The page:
Your pre-arbitration filing deadline signing scoreboard, Part IV

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We’re reaching the point where only the true completists among you — the sort of people who are such big Pixies fans, for example, that they bought The Amps’ CD when it came out — will care about these signings. But dadgummit, when I start something I’m going to finish it. Unless I, you know, don’t feel like it.

Anyway, Part I was here, Part II was here, and Part III was here.  Now, once more into the breech!

  • Francisco Liriano ($1.6 million), Jessee Crain ( $2 million), Brendan Harris ($3.2 million), Matt Guerrier ($3.15 million) and Pat
    Neshek ($625,000).  Not all of these guys were due for new contracts, actually, it’s just that when the team built the new ballpark one of those fancy automatic signature machines were included and they’re understandably going a bit nuts with it.
  • Mike Napoli and Reggie Willits, Angels, $3.6 million and $625,000, respectively. Willits — who is a fifth outfielder — is lucky he was even tendered.
  • We mentioned Zach Duke yesterday, but now we have the details: $4.3 million. He still hails from parts unknown, however.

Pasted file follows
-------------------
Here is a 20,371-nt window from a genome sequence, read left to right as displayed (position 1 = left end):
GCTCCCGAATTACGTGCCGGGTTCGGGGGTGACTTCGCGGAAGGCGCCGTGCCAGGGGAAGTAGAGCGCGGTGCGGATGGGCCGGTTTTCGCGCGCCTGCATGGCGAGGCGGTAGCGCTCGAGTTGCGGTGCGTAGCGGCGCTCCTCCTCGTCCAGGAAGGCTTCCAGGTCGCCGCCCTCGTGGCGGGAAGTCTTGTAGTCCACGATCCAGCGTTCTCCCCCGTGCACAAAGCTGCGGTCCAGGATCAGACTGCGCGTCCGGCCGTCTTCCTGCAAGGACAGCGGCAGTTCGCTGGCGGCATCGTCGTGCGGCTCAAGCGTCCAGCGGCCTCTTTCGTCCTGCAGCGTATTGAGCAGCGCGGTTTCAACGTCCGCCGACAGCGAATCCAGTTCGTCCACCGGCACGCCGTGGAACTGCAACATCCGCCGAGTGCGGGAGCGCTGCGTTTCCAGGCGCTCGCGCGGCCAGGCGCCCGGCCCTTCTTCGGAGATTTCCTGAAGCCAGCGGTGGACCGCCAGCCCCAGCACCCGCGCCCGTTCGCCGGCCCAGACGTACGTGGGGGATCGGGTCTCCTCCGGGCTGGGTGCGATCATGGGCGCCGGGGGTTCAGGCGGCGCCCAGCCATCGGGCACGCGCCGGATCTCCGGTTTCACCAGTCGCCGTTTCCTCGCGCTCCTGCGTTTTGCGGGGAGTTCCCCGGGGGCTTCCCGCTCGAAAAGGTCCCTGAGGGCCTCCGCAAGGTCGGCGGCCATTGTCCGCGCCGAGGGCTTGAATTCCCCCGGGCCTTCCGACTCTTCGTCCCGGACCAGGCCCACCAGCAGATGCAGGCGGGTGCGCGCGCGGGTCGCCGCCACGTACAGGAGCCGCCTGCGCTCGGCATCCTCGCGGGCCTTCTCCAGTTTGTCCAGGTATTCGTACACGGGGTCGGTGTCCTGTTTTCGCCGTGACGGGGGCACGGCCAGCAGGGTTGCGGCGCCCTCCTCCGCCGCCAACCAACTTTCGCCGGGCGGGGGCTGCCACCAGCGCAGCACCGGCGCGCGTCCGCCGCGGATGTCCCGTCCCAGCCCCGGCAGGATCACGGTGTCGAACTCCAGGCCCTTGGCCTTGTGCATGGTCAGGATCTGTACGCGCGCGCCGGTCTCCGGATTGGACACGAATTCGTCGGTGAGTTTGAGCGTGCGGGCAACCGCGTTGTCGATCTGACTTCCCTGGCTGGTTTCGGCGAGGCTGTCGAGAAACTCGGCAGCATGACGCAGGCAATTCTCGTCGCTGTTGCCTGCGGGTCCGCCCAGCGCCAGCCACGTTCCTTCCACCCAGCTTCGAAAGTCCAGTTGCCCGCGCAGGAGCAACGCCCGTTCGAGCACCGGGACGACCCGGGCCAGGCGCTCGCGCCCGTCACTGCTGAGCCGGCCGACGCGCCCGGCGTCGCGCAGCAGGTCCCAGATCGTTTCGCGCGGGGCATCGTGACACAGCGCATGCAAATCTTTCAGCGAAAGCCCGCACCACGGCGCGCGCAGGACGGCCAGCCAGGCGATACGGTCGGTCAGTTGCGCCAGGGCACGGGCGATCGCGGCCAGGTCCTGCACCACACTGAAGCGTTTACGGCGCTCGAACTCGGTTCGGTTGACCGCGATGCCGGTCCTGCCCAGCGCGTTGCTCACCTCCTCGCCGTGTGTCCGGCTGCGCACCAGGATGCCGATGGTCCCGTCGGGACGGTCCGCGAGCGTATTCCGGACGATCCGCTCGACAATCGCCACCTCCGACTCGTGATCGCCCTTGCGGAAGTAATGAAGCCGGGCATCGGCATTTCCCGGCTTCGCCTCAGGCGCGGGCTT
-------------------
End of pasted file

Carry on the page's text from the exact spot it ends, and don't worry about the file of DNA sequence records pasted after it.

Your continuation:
• Mike Adams, Padres, $1 million. Pfun Pfact: Mike Adams is 6’5″ tall and he’s only like the fifth or sixth tallest pitcher on the team.
  • Sean Green, Mets, $975,000. True story: Green scared Omar into this settlement by telling him that he’d easily win his arbitration case, what with those 42 homers he hit for the Dodgers in 2002.  And he negotiated a day off for the El Malaguana holiday to boot.
  • Gerald Laird, Zach Miner, Bobby Seay, Tigers, $3.95 million for Laird, $950,000 for Miner and $2.475 million for Seay. After the Valverde deal I suppose all of these look reasonable to the Tigers.
  • Ramon Ramirez and Manny Delcarmen, Red Sox. $905,000 on Ramirez. Not sure about the money on Delcarmen, but I’m not his wife or accountant so it’s sort of not my problem.
  • Jason Bergmann, Jesus Flores, Wil Nieves and Josh Willingham, Nationals. Willingham will make $4.6 million, Bergmann $750,000. Flores and Nieves will apparently be paid via in-kind services or stock swaps or something.

More may trickle in later today, but I think we’ve done about all we can do with the scoreboard.

Indians sign Brandon Guyer to a two-year extension

CLEVELAND, OH - NOVEMBER 02:  Brandon Guyer #6 of the Cleveland Indians celebrates Rajai Davis #20 two-run home run during the eighth inning to tie the game 6-6 against the Chicago Cubs in Game Seven of the 2016 World Series at Progressive Field on November 2, 2016 in Cleveland, Ohio.  (Photo by Elsa/Getty Images)
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The Cleveland Indians and outfielder Brandon Guyer avoided arbitration by agreeing to a two-year, $5 million contract with a club option for 2019.